Goblin, the hidden Planet Nine, lurking in outskirts of our solar system?

Goblin, the hidden Planet Nine, lurking in outskirts of our solar system?

Goblin, the hidden Planet Nine, lurking in outskirts of our solar system?

Goblin has an elliptical orbit that brings it closer to the Sun but also flings it further away compared to other inner Oort Cloud objects like 2012 VP113 and Sedna.

The discovery gives further credence to the hypothesis that Planet X, which could be 10 times the size of Earth, could be influencing the orbits of objects like 2015 TG387 within the Kuiper Belt.

Sheppard, along with Northern Arizona University's Chad Trujillo and the University of Hawaii's David Tholen, spotted the Goblin in October 2015 when it was relatively nearby - around 80 AU.

Sheppard told Laboratory Equipment by email that the evidence so far shows that Planet X may be closer to "aphelion", its farthest orbital point from the sun, which may therefore explain why it remains to elusive.

Believed to possibly exist in the distant region known as the Oort Cloud, astronomers think its existence could provide an answer for numerous odd orbits observed in the solar system, including The Goblin.

A team led by astronomer Scott Sheppard from Carnegie University found the planet with the Subaru Telescope on Mauna Kea, Hawaii.

If the data seems to point to Planet X's existence, why haven't we seen any tangible evidence of it yet?

2012 VP113 has the most distant orbit at perihelion, at just over 80 AUs.

Now, somewhat more importantly for our understanding of our solar system, a dwarf planet dubbed "The Goblin" has been discovered on its outer fringes.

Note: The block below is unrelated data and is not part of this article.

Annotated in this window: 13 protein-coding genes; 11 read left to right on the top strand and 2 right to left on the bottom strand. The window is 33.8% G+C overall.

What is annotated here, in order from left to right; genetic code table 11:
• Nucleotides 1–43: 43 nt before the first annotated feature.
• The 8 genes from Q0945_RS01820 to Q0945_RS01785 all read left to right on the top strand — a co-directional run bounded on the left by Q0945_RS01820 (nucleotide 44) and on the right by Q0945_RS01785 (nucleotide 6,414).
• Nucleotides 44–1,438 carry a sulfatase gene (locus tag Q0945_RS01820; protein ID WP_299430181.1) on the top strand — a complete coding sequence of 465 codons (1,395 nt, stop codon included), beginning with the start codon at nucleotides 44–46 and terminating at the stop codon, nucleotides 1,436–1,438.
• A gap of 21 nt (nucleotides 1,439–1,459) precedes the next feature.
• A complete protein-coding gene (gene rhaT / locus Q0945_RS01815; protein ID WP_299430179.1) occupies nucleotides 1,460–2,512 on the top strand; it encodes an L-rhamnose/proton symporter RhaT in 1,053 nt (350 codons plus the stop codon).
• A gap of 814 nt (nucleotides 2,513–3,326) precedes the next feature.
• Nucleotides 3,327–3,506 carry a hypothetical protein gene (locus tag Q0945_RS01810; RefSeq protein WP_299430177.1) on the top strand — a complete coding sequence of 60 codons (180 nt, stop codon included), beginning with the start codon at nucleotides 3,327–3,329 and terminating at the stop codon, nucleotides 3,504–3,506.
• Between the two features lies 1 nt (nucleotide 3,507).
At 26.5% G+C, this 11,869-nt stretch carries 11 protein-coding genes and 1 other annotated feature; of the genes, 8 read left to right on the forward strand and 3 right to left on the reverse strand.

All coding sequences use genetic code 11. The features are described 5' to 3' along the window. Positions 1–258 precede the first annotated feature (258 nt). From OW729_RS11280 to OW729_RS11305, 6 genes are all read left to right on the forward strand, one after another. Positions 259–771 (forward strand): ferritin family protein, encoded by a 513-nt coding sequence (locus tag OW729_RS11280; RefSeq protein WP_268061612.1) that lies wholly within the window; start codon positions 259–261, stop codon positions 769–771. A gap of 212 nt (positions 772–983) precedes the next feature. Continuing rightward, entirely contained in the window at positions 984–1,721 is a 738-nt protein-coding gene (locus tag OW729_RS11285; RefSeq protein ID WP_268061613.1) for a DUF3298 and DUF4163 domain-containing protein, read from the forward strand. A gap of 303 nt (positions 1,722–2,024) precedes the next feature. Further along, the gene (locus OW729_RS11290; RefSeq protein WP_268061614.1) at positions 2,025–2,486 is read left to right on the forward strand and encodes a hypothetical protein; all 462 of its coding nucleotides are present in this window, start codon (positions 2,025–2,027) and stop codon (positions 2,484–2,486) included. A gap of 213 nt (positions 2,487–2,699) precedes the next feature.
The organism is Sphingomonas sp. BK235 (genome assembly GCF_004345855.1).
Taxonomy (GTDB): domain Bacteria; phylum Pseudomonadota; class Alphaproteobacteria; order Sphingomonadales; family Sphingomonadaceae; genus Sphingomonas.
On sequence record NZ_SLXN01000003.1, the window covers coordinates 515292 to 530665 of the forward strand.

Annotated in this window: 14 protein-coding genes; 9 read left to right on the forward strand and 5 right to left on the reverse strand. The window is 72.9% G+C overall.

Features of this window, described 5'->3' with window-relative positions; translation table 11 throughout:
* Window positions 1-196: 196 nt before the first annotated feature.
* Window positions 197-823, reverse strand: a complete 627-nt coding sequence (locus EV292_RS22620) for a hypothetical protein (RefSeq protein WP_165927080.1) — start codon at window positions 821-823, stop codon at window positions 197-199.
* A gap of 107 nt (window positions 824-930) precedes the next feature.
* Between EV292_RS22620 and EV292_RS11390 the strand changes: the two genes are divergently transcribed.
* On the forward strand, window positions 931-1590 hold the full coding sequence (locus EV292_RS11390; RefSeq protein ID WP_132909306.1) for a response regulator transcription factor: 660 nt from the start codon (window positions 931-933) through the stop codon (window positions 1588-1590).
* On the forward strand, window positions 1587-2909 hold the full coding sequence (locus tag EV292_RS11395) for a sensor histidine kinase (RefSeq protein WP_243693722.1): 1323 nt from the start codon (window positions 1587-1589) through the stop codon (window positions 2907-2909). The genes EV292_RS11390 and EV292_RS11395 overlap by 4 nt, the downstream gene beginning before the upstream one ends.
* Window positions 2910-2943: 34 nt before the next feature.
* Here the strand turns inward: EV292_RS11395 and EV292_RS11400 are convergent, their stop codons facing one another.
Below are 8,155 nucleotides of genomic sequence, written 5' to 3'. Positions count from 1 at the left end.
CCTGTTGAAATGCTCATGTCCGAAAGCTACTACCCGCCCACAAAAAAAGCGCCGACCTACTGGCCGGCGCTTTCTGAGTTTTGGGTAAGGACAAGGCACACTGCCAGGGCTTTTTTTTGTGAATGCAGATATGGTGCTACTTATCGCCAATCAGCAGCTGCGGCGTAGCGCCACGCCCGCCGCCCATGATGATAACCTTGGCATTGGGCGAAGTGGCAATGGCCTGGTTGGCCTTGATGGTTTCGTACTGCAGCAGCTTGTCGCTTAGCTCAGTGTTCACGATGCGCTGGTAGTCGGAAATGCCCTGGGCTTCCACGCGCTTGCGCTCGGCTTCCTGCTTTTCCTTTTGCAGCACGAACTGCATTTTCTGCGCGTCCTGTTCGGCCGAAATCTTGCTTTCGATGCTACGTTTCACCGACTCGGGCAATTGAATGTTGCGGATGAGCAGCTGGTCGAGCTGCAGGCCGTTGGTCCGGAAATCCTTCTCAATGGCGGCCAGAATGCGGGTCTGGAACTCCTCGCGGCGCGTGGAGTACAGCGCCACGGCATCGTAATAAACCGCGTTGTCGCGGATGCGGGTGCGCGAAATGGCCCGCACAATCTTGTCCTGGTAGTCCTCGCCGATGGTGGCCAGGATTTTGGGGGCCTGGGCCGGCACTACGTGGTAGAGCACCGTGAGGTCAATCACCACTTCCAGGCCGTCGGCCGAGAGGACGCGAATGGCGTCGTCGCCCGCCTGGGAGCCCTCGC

"We think there could be thousands of small bodies like 2015 TG387 out on the solar system's fringes, but their distance makes finding them very hard", said David Tholen, an astronomer at the University of Hawaii.

A comparison of 2015 TG387 at 65 AU with the Solar System's known planets.

This means it takes up to 40,000 years to make a single orbit around the sun.

Astronomers came across the Goblin while hunting for Planet Nine - a planet larger than Earth but smaller than Neptune believed to be orbiting the sun deep into the solar system. "They can be used as probes to understand what is happening at the edge of our solar system". It is officially known as 2015 TG387 by the International Astronomical Union's Minor Planet Center. These orbits keep them from ever approaching the proposed planet too closely, similar to how Pluto never gets too close to Neptune even though their orbits cross. Further sightings by observatories in Arizona and Chile between 2015 and 2018 have confirmed its existence.

2015 TG387 is likely on the small end of being a dwarf planet, since it has a diameter of roughly 300 kilometers. "We believe there are thousands of dwarf planets in the distant solar system". Planet 9 would have to be large to shepherd the IOCOs, so discovering it is one of astronomy's holy grails. This suggests that there still is a massive super-Earth far far away from the Sun.

The team speculate that there could be thousands of small bodies like 2015 TG387 out on the fringes of the Solar System, but their distance make them hard to find.

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